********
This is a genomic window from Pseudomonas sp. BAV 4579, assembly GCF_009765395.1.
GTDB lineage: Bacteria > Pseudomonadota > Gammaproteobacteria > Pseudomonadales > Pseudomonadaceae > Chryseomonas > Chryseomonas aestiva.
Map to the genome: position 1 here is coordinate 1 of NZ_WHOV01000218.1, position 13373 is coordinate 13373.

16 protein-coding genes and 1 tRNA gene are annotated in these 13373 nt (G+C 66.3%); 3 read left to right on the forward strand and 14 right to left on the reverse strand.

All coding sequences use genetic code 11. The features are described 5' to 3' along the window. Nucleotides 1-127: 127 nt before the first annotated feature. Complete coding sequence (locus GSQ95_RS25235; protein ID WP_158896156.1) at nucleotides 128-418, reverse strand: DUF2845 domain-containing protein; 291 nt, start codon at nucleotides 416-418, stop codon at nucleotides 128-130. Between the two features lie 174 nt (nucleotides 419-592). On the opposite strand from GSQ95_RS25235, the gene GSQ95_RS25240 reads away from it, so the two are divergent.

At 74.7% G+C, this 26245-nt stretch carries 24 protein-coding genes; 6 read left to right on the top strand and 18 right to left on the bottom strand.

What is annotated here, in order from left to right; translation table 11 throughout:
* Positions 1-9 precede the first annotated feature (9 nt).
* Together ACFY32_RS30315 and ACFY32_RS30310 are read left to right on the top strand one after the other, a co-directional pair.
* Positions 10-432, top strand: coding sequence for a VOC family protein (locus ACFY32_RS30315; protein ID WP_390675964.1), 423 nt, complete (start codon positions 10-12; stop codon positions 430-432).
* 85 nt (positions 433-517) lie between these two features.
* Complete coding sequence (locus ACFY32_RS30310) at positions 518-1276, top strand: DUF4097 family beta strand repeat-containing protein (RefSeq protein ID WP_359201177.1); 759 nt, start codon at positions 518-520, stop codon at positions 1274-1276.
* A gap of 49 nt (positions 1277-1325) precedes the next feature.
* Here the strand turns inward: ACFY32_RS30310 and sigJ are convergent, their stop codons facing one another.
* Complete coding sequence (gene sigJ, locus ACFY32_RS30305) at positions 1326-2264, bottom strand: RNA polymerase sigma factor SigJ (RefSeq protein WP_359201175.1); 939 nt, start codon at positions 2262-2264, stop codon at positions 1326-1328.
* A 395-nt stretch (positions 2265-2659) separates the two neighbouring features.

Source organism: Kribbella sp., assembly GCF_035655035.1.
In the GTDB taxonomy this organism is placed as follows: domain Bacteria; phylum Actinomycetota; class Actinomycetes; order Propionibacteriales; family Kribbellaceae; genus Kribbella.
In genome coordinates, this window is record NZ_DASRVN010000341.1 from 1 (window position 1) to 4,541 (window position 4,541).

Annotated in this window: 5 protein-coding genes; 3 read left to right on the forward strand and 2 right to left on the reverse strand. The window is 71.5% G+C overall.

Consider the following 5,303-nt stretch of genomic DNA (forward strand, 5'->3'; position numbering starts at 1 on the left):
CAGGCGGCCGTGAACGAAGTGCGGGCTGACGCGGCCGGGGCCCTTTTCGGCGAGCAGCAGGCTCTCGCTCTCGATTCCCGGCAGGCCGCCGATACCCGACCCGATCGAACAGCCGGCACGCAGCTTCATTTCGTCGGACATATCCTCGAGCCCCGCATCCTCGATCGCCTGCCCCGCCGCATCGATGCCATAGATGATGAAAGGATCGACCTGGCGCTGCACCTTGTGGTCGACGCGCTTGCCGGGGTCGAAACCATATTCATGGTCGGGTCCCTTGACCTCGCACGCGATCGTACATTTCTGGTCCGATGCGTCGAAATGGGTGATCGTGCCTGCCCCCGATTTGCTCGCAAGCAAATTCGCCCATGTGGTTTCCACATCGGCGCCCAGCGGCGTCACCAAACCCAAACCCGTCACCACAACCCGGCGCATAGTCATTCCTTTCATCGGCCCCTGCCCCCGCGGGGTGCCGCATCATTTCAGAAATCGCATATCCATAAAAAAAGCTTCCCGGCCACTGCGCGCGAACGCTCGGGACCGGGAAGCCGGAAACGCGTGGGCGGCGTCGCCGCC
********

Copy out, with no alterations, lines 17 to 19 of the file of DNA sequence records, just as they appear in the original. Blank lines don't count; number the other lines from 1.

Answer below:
Source organism: Kribbella sp., assembly GCF_035655035.1.
In the GTDB taxonomy this organism is placed as follows: domain Bacteria; phylum Actinomycetota; class Actinomycetes; order Propionibacteriales; family Kribbellaceae; genus Kribbella.
In genome coordinates, this window is record NZ_DASRVN010000341.1 from 1 (window position 1) to 4,541 (window position 4,541).